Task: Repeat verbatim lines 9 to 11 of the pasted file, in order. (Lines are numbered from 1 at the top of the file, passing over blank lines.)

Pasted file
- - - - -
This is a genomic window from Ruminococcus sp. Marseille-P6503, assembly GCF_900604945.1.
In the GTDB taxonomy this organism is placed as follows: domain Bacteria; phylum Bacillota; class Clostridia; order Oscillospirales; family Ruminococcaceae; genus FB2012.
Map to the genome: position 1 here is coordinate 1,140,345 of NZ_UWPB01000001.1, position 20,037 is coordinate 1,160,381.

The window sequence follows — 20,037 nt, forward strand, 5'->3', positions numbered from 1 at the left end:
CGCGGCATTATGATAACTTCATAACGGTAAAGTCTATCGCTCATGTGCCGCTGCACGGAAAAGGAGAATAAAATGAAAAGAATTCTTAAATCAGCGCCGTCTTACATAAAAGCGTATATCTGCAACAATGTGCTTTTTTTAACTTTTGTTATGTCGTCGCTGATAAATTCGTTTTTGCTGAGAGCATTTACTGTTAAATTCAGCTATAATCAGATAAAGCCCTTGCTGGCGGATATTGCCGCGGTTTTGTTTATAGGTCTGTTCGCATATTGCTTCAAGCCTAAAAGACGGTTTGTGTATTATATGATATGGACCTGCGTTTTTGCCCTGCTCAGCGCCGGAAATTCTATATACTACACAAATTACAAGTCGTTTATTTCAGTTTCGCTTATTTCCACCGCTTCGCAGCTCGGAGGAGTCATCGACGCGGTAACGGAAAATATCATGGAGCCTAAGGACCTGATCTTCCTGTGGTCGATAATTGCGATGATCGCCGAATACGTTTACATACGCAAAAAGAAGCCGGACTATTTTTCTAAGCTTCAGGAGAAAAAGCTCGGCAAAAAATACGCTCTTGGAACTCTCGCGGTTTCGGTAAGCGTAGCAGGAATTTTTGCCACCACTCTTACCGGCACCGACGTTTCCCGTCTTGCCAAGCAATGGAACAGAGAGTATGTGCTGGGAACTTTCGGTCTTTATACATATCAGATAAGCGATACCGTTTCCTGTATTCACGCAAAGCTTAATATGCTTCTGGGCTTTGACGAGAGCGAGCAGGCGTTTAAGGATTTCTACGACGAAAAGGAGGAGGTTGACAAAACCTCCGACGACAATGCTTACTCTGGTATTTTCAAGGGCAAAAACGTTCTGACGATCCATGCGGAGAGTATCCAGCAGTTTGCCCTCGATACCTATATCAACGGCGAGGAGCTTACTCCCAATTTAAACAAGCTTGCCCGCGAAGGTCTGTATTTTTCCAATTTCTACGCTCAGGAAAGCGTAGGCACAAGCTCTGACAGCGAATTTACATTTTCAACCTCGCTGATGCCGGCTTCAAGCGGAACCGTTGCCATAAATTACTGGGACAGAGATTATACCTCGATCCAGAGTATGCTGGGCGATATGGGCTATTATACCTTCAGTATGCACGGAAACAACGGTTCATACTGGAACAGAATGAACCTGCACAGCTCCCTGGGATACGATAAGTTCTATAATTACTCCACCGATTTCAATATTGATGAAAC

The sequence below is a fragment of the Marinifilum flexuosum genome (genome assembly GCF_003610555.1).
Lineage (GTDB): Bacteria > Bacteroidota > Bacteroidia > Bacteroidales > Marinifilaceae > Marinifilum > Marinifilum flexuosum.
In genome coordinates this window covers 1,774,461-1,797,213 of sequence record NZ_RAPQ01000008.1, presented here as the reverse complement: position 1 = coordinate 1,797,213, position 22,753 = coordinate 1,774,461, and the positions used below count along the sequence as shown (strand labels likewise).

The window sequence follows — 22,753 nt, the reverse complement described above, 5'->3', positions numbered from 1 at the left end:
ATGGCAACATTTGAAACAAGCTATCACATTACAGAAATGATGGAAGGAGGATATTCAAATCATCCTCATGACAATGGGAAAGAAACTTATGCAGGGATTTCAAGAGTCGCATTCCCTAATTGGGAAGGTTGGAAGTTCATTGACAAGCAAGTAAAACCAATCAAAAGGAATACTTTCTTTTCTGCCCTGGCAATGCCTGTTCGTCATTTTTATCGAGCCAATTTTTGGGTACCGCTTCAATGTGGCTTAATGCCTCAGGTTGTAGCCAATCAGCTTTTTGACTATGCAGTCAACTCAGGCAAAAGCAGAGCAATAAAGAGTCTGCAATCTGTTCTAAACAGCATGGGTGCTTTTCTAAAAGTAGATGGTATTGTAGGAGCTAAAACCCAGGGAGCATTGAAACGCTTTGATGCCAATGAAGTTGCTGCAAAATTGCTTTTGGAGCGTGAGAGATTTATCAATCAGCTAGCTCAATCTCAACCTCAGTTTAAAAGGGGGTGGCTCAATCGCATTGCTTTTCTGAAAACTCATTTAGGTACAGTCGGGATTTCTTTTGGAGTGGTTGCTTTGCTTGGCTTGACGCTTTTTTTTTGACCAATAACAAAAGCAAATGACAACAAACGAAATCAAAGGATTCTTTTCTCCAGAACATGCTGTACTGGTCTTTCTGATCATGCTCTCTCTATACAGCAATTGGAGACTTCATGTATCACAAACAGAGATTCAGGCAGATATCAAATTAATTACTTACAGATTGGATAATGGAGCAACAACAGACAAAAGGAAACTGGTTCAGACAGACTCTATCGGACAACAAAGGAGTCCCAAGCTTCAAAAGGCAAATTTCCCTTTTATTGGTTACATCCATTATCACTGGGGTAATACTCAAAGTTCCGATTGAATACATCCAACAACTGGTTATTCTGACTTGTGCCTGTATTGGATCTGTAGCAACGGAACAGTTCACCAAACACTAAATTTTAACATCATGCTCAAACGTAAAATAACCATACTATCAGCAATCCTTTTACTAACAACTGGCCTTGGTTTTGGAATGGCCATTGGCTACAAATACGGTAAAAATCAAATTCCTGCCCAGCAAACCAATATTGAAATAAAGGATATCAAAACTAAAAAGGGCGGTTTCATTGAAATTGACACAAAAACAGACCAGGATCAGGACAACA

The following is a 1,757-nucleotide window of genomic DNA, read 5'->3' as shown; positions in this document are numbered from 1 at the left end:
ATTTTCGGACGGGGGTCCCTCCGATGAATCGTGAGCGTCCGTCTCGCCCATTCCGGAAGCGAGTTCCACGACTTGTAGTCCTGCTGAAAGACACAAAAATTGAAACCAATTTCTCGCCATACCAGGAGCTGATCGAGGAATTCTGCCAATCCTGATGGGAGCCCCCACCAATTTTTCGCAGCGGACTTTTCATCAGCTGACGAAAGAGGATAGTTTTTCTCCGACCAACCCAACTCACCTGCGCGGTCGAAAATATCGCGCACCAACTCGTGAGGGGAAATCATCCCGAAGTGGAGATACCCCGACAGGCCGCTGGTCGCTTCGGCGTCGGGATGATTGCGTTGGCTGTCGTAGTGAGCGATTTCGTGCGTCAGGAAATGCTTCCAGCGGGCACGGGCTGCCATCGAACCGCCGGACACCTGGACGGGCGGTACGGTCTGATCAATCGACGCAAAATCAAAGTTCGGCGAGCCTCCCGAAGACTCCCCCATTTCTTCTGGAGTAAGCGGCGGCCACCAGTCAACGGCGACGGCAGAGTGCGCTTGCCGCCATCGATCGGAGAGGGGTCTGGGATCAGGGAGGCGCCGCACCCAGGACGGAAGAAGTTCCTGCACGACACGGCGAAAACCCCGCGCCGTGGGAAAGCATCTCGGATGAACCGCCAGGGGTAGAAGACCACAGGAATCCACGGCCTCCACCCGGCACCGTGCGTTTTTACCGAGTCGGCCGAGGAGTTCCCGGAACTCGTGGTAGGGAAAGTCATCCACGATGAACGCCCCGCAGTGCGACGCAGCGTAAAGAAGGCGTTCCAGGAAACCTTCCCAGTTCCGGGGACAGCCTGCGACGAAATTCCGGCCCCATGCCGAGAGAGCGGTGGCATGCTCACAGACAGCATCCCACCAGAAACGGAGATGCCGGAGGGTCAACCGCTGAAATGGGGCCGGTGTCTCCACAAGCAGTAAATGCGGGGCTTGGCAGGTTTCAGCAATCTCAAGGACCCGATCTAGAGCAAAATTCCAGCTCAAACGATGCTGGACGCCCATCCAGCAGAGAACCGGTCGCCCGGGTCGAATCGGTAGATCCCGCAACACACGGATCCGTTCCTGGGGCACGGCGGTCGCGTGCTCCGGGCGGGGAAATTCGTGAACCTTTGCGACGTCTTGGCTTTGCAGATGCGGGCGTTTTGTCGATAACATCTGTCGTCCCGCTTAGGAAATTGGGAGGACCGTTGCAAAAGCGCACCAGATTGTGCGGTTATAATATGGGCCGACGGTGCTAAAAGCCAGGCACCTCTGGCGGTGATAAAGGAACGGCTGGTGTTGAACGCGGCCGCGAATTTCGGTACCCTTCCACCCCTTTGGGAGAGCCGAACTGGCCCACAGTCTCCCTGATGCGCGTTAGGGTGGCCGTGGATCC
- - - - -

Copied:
The window sequence follows — 22,753 nt, the reverse complement described above, 5'->3', positions numbered from 1 at the left end:
ATGGCAACATTTGAAACAAGCTATCACATTACAGAAATGATGGAAGGAGGATATTCAAATCATCCTCATGACAATGGGAAAGAAACTTATGCAGGGATTTCAAGAGTCGCATTCCCTAATTGGGAAGGTTGGAAGTTCATTGACAAGCAAGTAAAACCAATCAAAAGGAATACTTTCTTTTCTGCCCTGGCAATGCCTGTTCGTCATTTTTATCGAGCCAATTTTTGGGTACCGCTTCAATGTGGCTTAATGCCTCAGGTTGTAGCCAATCAGCTTTTTGACTATGCAGTCAACTCAGGCAAAAGCAGAGCAATAAAGAGTCTGCAATCTGTTCTAAACAGCATGGGTGCTTTTCTAAAAGTAGATGGTATTGTAGGAGCTAAAACCCAGGGAGCATTGAAACGCTTTGATGCCAATGAAGTTGCTGCAAAATTGCTTTTGGAGCGTGAGAGATTTATCAATCAGCTAGCTCAATCTCAACCTCAGTTTAAAAGGGGGTGGCTCAATCGCATTGCTTTTCTGAAAACTCATTTAGGTACAGTCGGGATTTCTTTTGGAGTGGTTGCTTTGCTTGGCTTGACGCTTTTTTTTTGACCAATAACAAAAGCAAATGACAACAAACGAAATCAAAGGATTCTTTTCTCCAGAACATGCTGTACTGGTCTTTCTGATCATGCTCTCTCTATACAGCAATTGGAGACTTCATGTATCACAAACAGAGATTCAGGCAGATATCAAATTAATTACTTACAGATTGGATAATGGAGCAACAACAGACAAAAGGAAACTGGTTCAGACAGACTCTATCGGACAACAAAGGAGTCCCAAGCTTCAAAAGGCAAATTTCCCTTTTATTGGTTACATCCATTATCACTGGGGTAATACTCAAAGTTCCGATTGAATACATCCAACAACTGGTTATTCTGACTTGTGCCTGTATTGGATCTGTAGCAACGGAACAGTTCACCAAACACTAAATTTTAACATCATGCTCAAACGTAAAATAACCATACTATCAGCAATCCTTTTACTAACAACTGGCCTTGGTTTTGGAATGGCCATTGGCTACAAATACGGTAAAAATCAAATTCCTGCCCAGCAAACCAATATTGAAATAAAGGATATCAAAACTAAAAAGGGCGGTTTCATTGAAATTGACACAAAAACAGACCAGGATCAGGACAACA

The following is a 1,757-nucleotide window of genomic DNA, read 5'->3' as shown; positions in this document are numbered from 1 at the left end: